Jessica Watson, who is making aliyah from Denver on June 20, is starting out by renting an Airbnb in Tel Aviv for the summer.
“We want to be in Tel Aviv at least for the first year. We’ll see once we get to know the neighborhoods a little better and the areas around whether we want to live anywhere else,” she told The Media Line. “My husband is drawn to Jerusalem as well and I know they are not that far apart, so we’ll check out both areas and see what we like.”
Watson is also renting before buying because of the arduous process it takes to purchase a home in Israel.
“We have heard that it is not very easy to buy, that it’s a complicated process and we almost don’t know where to begin,” she said. “Of course, we would love to buy, because we bought a place in Denver but... we might not have enough resources to get that started.”
Lara Itzhaki, co-owner of Olim Advisors, says there are several challenges for new citizens to become property owners.
“Most people don’t speak the language,” she explained. “We guide people through the process to make sure they are dealing with reputable attorneys, going to good banks to get mortgages, to make sure they understand everything that is going on in the process.”
“The process is very different from what they’re used to overseas; they feel insecure,” Itzhaki added. “It’s probably one of their biggest life investments.”
It is common, therefore, for new citizens to rent first before even contemplating taking the plunge into home ownership.
Yossi Zoldan, who immigrated to Israel with some of his family in late April from San Diego, said he started out by renting an Airbnb. “I would eventually like to get my own place but I don’t have immediate plans to buy anything,” he said.
However, RE/MAX Vision’s Maresky says that securing a rental is also challenging because of the paucity of available apartments and houses to rent on the market.
“There is a massive shortage in rentals, they go in a day or two,” he said.
MARESKY SAYS that while last year cheaper apartments became available as students moved back in with their parents instead of leasing places near their universities, starting in June 2020, a sudden influx of Israelis returning from overseas filled up the available rentals.
Many people who were leasing apartments had to move out of their rentals when their lease was up during the period of the coronavirus, according to Maresky, and many of these former renters have decided they want to become homeowners.
In addition, short-term rentals turned into longer-term rentals last year with Israel’s tourism industry shuttered.
The shortage of rentals was so pronounced, Maresky says, that his company would not take on renters in January because there was nothing available.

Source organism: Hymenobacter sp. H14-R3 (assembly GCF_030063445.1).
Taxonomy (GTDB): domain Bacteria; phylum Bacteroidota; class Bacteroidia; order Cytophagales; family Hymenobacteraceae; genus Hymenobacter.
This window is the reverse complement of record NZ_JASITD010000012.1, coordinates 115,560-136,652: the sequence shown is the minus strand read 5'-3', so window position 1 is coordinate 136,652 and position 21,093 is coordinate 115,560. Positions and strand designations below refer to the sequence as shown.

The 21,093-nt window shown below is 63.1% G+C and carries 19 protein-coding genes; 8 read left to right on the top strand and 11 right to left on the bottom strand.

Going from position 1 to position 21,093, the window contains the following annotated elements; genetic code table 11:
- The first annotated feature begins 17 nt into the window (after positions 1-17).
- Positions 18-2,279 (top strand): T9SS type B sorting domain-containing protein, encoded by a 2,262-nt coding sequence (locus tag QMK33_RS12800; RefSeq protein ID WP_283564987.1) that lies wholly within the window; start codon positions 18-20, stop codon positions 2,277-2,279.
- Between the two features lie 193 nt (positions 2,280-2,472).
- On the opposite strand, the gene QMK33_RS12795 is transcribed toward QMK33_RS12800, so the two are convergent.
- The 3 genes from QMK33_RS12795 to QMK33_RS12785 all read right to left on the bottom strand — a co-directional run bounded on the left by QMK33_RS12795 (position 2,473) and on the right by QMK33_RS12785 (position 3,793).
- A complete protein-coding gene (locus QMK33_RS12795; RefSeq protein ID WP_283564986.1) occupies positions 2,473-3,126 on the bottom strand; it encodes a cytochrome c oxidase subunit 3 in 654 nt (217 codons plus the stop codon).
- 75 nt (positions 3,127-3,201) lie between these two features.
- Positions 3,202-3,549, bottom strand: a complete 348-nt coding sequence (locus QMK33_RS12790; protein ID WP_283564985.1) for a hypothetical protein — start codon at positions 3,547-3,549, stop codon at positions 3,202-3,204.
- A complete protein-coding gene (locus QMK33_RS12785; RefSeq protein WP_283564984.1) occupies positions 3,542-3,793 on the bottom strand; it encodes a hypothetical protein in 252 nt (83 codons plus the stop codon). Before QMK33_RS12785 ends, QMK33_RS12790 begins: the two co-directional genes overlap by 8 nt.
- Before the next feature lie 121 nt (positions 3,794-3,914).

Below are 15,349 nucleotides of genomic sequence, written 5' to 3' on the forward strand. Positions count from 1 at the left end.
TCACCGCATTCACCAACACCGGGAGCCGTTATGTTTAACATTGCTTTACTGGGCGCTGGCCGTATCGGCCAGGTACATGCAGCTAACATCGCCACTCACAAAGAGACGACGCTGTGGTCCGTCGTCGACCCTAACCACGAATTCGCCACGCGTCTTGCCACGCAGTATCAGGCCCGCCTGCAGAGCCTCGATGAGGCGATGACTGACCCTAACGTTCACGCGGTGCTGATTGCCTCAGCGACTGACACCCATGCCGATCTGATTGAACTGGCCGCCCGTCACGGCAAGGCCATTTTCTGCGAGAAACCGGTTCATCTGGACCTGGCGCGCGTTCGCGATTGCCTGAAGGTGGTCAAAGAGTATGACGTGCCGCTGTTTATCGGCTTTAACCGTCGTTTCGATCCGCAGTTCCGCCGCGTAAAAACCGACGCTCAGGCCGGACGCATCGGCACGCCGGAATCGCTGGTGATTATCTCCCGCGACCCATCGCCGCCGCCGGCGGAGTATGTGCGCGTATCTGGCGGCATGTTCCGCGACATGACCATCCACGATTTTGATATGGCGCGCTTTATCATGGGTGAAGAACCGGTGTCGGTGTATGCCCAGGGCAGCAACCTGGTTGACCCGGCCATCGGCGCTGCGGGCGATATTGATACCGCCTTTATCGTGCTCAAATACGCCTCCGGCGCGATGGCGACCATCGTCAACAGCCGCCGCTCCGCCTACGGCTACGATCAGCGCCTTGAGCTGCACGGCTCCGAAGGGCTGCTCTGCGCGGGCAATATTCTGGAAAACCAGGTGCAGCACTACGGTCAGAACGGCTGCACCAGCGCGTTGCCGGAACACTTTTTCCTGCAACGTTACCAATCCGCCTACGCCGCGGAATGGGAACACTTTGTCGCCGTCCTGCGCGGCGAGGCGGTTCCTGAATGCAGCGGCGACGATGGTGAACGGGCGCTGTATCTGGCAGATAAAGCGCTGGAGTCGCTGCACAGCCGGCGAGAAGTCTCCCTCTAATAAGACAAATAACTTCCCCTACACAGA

However, for agents at smaller firms, like Gilia Posner, a licensed real-estate agent and founder of Dwellings in Jerusalem, the rental market has been steady.
“The rental market has been consistent. There are a lot of real estate agents in Israel whether it’s a rental or a sale. A lot depends on getting to the right property at the right time,” she told The Media Line. “Most of the time, the deals you close are with agents. Difficulty in selling/renting an apartment or home depends on the property. If it’s priced right, it will sell.”
As a result of more people looking to become property owners, new trends in the real estate market are starting to take hold.
“There is a new phenomenon that started during corona where people couldn’t come here and were buying off of plans or realtors, who would send clients pictures and videos of the property,” Shulman said. “There is definitely a much bigger set of people who are buying homes sight unseen.”
This is the case for D, who declined to give her full name, who purchased an apartment in Tel Aviv earlier this year without viewing it in-person before she immigrated to Israel from France.
“It was terrifying. After the purchase was [complete], I immediately thought, ‘What have I done?’” she recounted. “I’ve heard horror stories about Israeli apartments, and this is after people toured the place.”
“Thank God it worked out,” she added.
Another trend Shulman has noticed is the demand for higher-priced apartments by new citizens who are working remotely for the same employer they had when they lived overseas.
“Now, a lot of people can come to Israel and keep their American or Australian or UK-based job, which is often between two to four times higher than what the same job pays in Israel. They’re in a very good position because the cost of living as a percentage of what they’re making is now much less than it would have been with an Israeli salary,” he said. “People are coming with, in essence, higher incomes here so they can afford to buy more expensive homes.”
Maresky has also observed new developments in the real estate market, such as people looking for better homes and moving farther away from the center of town.
“Due to corona, people spend more time in their houses than ever and they’re looking to upgrade,” he said. “We see trends of people moving further out of the city,”
Looking to the future, independent broker Ben Ari says that demand is only going to keep going up.
“I feel in the past six months it’s been tremendously active. There are not enough properties to buy, whether it’s investors, people looking for holiday homes, new citizens, or Israelis looking to change addresses and not enough new builds going on the market,” she said. “I do believe there will continue to be an increase in demand to purchase.”